Some solid set-pieces show a solid imagination at work though there’s no doubt that the film feels a bit flabby at times (it was apparently filleted down from a three hour initial cut which would have been an exercise in endurance beyond what the killer’s victim’s suffer when hanging from their meat hooks). That said, when it works, as it frequently does in its last half, it’s a tense and grisly affair.
If you like your horror relentless and lacking in lighter shades then it’s certainly worth a look.
The Pact. Film ReviewComments Off
Starring: Caity Lotz, Caspar Van Dien
Written and Directed by Nicholas McCarthy.
Reviewed by Guy Adams
I’m reviewing The Pact via an authorised PR internet stream because the future is a shiny place and discs are for squares. God knows how Kim Newman manages, we all know he accesses the internet via a steam-driven homunculus powered by the mummified heart of Rasputin.
Such technology is appropriate here though as The Pact is at great pains to be a modern picture from the off. Blackberry phones offer exposition via loud speaker, spooky iPhones ring in a dead woman’s house, Google Maps will prove haunted and the first glimpse of something amiss is seen over Skype.
In other ways the creeps are distinctly traditional, things bump and shatter in empty rooms, presences are felt offscreen and there’s even a child’s toy on a rocking chair. If it were to creak into life we could hardly be surprised.
A mixture of the ancient and modern then and there’s certainly nothing wrong with that, writer and director Nicholas McCarthy’s first full-length picture knows its roots but is determined to grow-up it’s own man.
Caity Lotz stars as a young woman returning to her childhood home to sort out the affairs of her recently deceased mother. She’s haunted of course, and by more than whatever we sense inveigling its way into the shadows. Caspar Van Dien offers support, stubble and a gravely voice. He also has a method for quitting smoking that would see this reviewer marooned in his house, no longer able to fit through the door.
Not only is McCarthy’s ghost modern but it’s distinctly proactive too. It’s not content to whisper from the darkness for long, and is soon physically attacking Caity with a confidence not seen since The Entity. From there on the plot makes a resounding effort to go places you weren’t expecting. Along the way, the landmarks are familiar but they’ve all been given a slight twist.
The film isn’t perfect by any means. It’s been given something of a rough ride in the press. But I can’t help but feel a number of reviews were missing the point. Yes, the performances are not always perfect; no, the script isn’t always on the nose but the one promise the movie makes it lives up to: it’s scary. McCarthy knows how to build tension, shoot a scare and make his audience jump. That’s what The Pact is for and on those terms it’s a great success. To quibble about anything else is like criticizing a Ghost Train for having bumpy rails.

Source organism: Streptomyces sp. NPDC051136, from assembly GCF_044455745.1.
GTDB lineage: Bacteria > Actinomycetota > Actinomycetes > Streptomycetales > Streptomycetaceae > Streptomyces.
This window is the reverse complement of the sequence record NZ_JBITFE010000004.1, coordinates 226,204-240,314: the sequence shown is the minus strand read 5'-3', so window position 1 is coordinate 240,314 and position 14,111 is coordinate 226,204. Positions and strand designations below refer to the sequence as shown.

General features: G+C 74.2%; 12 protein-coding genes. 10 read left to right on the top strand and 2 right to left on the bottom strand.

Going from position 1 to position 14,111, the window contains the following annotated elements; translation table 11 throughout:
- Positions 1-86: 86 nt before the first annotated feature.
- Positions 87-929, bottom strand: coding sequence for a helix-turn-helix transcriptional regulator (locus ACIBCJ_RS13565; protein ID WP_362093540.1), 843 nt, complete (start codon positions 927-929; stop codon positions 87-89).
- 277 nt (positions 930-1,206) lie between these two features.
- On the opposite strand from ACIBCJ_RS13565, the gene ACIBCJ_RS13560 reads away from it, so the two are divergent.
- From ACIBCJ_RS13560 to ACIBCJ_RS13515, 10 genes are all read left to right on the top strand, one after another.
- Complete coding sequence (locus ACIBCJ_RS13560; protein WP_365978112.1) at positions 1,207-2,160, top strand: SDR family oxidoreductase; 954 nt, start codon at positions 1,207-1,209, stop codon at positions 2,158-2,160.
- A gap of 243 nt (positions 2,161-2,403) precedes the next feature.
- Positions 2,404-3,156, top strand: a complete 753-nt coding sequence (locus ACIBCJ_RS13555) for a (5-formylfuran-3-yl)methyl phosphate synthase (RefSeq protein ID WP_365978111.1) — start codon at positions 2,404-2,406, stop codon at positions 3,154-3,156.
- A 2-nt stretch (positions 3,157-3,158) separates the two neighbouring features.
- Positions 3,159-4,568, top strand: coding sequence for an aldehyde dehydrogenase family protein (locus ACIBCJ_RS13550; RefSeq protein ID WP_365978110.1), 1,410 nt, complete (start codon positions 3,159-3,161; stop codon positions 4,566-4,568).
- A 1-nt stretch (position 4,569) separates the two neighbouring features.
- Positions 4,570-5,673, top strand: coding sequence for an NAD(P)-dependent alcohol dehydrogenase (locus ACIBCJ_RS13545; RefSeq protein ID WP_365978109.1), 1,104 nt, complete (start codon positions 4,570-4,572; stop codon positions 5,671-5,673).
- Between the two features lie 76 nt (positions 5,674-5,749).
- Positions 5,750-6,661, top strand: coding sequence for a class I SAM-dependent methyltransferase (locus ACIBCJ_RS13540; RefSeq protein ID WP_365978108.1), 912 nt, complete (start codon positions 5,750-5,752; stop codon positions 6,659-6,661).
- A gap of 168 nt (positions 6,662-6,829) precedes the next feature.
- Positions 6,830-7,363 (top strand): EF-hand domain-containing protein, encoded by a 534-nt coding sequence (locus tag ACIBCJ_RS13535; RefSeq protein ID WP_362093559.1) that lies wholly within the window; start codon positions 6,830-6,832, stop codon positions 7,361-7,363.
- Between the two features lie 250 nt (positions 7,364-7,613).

Dark Hall Press release Michael Bray collectionComments Off
Dark Hall Press is proud to present its third release, Dark Corners, a collection by Michael Bray.
About the book:
Dark Corners is a collection of twelve interlinked short stories plotting the darkest reaches of the human psyche.
Dark Corners is now available for purchase via Amazon and other sites, in both ebook and paper editions.
About the author:
First full-length novel from John Llewellyn Probert coming soon from Atomic FezComments Off
Pre-orders are now being taken for John Llewellyn Probert‘s first full-length novel, The House that Death Built, due in October 2012 from Atomic Fez. The book is available in three formats: a limited edition signed hardcover, trade paperback and ebook. The limited edition is signed by the author and the cover artist, Steve Upham.
In addition, all customers pre-ordering or purchasing the book through Atomic Fez before 31 October 2012 (copies in any format; only Kobo and Amazon purchases are excluded) are entered in a draw to win the following:
About the book:
But Marx hasn’t been seen since he entered the repository of death and madness that is The Dark Manor, and neither have any of the people who have gone looking for him. Now Sir Anthony Calverton has purchased it and needs the place investigating properly, which of course calls for some proper supernatural investigators.
You are cordially invited to join Mr Massene Henderson and Miss Samantha Jephcott, specialists in paranormal adventure, as they embark on their most perilous case to date.
Who will survive The House That Death Built?
Only time and the pages within will tell…